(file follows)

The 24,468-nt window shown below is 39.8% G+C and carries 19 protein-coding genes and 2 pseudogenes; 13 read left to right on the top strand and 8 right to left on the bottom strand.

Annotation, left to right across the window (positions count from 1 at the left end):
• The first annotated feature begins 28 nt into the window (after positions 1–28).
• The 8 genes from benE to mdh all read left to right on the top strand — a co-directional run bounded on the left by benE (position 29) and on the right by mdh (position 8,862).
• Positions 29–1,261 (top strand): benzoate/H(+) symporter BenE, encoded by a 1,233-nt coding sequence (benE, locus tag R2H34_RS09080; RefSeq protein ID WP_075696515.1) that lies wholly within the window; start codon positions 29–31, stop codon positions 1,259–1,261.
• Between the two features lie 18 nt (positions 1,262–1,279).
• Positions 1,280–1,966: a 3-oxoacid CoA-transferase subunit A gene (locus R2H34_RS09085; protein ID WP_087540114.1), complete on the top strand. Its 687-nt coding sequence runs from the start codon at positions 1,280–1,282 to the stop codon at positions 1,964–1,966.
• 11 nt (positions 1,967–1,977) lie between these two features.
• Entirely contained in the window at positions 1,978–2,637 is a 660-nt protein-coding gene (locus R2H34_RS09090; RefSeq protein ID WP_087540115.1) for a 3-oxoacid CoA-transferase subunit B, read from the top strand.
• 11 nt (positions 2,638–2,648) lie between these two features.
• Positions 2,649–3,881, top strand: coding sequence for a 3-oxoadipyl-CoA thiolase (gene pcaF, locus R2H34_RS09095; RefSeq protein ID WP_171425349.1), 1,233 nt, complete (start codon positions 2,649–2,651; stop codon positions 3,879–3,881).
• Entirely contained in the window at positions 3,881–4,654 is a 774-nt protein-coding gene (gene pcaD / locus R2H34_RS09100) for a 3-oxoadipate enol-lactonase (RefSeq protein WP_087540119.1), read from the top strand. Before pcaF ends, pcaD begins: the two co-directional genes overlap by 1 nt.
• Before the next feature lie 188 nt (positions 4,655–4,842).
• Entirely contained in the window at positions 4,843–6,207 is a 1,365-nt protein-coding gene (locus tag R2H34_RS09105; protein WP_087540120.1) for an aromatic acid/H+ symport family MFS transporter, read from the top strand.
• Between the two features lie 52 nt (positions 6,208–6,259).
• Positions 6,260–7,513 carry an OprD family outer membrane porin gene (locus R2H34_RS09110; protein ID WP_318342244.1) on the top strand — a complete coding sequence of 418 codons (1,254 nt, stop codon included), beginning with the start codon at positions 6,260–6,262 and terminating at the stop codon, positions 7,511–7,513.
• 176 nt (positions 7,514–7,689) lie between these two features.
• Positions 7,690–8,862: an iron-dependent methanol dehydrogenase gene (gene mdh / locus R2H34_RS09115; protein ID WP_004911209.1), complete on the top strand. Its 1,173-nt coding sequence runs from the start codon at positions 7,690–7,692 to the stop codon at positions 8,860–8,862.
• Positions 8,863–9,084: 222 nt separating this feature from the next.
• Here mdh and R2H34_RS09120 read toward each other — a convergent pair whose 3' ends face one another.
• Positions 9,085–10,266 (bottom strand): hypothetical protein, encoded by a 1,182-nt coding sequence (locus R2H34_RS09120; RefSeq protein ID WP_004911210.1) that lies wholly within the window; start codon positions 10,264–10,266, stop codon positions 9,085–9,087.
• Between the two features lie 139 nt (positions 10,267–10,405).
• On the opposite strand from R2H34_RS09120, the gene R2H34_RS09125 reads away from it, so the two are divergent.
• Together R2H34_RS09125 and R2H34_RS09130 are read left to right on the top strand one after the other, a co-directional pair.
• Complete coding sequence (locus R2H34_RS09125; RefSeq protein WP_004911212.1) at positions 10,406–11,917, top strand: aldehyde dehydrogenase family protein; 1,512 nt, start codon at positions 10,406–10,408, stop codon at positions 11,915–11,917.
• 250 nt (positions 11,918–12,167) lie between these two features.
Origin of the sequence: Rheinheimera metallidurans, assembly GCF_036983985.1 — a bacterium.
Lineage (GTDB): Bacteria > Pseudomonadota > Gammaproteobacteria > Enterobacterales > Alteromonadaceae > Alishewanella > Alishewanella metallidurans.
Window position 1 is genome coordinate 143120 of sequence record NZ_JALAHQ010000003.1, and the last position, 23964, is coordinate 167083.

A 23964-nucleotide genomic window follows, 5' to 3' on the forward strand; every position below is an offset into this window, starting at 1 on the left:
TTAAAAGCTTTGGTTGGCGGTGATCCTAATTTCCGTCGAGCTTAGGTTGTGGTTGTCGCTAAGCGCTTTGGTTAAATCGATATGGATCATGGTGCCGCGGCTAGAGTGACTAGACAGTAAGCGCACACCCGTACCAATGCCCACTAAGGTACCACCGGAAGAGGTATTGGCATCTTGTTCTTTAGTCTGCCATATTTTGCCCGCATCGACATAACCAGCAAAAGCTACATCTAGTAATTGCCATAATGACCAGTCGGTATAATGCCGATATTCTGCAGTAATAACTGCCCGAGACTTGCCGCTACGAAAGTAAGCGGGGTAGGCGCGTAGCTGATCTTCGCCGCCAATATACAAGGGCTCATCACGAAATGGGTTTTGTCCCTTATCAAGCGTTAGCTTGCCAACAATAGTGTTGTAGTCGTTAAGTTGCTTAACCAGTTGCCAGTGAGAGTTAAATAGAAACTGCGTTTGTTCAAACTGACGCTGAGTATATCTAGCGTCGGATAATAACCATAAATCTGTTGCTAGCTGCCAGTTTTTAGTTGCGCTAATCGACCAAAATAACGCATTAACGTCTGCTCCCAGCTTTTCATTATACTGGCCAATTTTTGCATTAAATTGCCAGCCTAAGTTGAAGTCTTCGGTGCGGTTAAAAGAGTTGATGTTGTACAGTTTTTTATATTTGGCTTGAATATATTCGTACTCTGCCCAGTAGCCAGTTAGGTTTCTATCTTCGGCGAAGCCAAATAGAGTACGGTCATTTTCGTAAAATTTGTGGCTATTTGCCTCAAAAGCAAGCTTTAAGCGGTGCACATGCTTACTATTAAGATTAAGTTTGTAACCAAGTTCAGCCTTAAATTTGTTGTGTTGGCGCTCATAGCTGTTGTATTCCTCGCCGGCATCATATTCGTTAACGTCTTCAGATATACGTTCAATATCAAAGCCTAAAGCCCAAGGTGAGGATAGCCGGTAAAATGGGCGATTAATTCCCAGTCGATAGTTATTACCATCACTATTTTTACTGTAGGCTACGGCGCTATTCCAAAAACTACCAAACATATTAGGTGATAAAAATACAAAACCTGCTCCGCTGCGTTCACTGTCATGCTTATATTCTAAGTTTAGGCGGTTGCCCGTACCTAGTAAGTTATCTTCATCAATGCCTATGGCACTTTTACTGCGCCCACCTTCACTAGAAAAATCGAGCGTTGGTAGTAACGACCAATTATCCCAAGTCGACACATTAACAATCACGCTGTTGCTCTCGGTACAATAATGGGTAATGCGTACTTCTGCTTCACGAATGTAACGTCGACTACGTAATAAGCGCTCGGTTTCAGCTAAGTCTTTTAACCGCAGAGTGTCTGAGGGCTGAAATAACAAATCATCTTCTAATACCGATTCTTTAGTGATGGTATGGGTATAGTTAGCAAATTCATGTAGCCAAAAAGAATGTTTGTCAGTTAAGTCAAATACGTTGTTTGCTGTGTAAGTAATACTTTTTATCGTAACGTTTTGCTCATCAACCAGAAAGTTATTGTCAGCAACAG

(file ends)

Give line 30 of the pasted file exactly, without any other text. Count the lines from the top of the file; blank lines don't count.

A 23964-nucleotide genomic window follows, 5' to 3' on the forward strand; every position below is an offset into this window, starting at 1 on the left: